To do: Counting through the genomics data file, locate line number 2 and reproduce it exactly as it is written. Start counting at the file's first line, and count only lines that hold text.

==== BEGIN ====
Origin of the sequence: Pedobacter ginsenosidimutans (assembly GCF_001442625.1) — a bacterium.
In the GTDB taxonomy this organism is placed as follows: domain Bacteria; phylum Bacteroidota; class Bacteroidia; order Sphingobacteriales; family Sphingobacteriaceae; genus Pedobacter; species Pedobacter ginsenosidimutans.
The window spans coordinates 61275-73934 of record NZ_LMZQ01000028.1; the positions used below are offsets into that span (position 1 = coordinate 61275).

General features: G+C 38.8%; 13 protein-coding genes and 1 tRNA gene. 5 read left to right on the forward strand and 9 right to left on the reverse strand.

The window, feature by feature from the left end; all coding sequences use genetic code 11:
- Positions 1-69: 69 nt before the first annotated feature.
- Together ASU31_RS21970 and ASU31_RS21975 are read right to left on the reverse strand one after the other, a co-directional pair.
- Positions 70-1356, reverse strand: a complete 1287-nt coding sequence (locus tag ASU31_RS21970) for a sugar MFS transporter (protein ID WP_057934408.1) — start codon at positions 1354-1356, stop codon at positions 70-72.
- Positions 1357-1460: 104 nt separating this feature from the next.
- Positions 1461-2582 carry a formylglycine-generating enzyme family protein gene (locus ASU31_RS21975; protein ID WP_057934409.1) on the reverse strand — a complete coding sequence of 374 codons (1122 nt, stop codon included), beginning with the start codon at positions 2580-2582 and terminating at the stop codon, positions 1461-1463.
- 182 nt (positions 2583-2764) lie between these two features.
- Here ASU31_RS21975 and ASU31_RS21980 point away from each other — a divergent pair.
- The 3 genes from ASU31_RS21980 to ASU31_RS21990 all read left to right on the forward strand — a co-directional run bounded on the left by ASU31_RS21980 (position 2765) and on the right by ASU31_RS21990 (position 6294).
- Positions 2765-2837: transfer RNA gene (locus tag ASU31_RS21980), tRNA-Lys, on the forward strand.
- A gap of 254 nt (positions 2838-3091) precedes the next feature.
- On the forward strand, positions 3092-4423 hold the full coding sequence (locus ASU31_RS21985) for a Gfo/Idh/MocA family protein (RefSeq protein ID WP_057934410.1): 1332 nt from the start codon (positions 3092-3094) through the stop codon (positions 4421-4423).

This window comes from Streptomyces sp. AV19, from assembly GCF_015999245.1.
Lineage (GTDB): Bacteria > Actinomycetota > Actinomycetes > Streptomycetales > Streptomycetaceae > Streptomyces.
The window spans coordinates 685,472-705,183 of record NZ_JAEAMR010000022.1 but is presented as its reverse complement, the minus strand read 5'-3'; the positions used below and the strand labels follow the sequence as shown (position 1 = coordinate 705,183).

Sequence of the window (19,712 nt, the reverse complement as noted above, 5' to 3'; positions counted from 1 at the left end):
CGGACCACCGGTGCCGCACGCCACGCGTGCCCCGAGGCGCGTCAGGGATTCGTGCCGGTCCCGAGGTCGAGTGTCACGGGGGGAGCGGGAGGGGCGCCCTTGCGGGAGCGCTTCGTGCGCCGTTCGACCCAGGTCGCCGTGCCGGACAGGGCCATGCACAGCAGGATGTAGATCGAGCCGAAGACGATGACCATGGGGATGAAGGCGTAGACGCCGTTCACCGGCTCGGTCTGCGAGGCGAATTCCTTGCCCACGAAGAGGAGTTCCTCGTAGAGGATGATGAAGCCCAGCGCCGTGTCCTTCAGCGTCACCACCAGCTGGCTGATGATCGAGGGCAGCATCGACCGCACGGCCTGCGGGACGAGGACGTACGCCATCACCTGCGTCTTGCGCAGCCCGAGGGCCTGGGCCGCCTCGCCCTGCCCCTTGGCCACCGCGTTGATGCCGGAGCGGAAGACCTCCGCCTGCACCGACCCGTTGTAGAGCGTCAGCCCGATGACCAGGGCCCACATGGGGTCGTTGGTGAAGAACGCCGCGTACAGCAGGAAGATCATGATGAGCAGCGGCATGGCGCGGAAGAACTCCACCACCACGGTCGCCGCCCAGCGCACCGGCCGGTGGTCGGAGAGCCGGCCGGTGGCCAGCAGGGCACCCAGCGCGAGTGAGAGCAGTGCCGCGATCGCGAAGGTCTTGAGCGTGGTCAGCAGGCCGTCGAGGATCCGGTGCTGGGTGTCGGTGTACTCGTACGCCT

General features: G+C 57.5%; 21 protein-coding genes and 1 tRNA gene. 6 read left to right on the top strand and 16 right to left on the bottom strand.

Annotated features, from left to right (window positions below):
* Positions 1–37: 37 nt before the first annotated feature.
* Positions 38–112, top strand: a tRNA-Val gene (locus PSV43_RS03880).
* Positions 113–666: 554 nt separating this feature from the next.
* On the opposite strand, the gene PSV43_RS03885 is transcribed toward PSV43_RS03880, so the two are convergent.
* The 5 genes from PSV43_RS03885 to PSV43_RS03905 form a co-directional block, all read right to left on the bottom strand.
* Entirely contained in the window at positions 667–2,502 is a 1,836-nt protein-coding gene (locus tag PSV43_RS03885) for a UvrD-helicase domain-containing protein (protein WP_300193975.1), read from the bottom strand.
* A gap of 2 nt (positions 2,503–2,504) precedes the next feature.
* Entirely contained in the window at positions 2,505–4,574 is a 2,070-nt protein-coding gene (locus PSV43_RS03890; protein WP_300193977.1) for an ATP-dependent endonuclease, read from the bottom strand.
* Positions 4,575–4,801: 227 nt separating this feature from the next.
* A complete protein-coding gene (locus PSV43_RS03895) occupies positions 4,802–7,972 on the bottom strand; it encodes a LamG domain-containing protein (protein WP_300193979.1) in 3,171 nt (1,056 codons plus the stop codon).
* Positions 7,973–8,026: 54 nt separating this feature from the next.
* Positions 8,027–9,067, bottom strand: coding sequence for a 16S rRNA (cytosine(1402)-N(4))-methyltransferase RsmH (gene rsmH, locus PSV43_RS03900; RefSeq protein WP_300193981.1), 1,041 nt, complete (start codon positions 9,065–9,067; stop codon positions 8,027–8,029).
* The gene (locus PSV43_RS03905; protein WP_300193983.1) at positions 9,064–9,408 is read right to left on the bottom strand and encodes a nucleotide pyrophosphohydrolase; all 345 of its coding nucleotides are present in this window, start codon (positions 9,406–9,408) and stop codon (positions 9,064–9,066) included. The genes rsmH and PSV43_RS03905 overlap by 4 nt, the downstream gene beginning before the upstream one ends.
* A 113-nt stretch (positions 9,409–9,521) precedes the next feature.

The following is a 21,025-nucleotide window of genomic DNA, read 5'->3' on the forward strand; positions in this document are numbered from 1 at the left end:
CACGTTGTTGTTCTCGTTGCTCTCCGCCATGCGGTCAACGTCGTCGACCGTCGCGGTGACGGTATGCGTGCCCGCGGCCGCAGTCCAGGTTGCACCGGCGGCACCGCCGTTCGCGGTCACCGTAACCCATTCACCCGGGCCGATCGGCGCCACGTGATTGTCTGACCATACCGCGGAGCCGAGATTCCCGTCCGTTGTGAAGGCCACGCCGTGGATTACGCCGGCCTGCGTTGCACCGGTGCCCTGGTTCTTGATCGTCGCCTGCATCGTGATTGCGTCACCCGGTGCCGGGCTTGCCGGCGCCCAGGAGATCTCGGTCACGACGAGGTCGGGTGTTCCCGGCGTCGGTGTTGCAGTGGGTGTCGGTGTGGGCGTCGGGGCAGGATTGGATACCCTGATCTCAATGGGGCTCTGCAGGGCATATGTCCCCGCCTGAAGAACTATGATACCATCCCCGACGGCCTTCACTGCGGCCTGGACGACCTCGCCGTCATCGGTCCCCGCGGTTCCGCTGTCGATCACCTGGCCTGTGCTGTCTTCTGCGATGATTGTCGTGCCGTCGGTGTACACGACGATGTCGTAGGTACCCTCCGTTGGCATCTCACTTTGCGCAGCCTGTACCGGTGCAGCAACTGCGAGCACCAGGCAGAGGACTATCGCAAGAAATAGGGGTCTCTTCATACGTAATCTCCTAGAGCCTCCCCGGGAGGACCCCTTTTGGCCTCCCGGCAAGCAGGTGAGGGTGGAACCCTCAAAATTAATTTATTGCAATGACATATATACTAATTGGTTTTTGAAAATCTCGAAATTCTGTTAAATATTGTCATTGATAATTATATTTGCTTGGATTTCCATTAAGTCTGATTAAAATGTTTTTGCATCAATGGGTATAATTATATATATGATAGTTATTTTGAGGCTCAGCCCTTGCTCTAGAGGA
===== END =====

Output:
In the GTDB taxonomy this organism is placed as follows: domain Bacteria; phylum Bacteroidota; class Bacteroidia; order Sphingobacteriales; family Sphingobacteriaceae; genus Pedobacter; species Pedobacter ginsenosidimutans.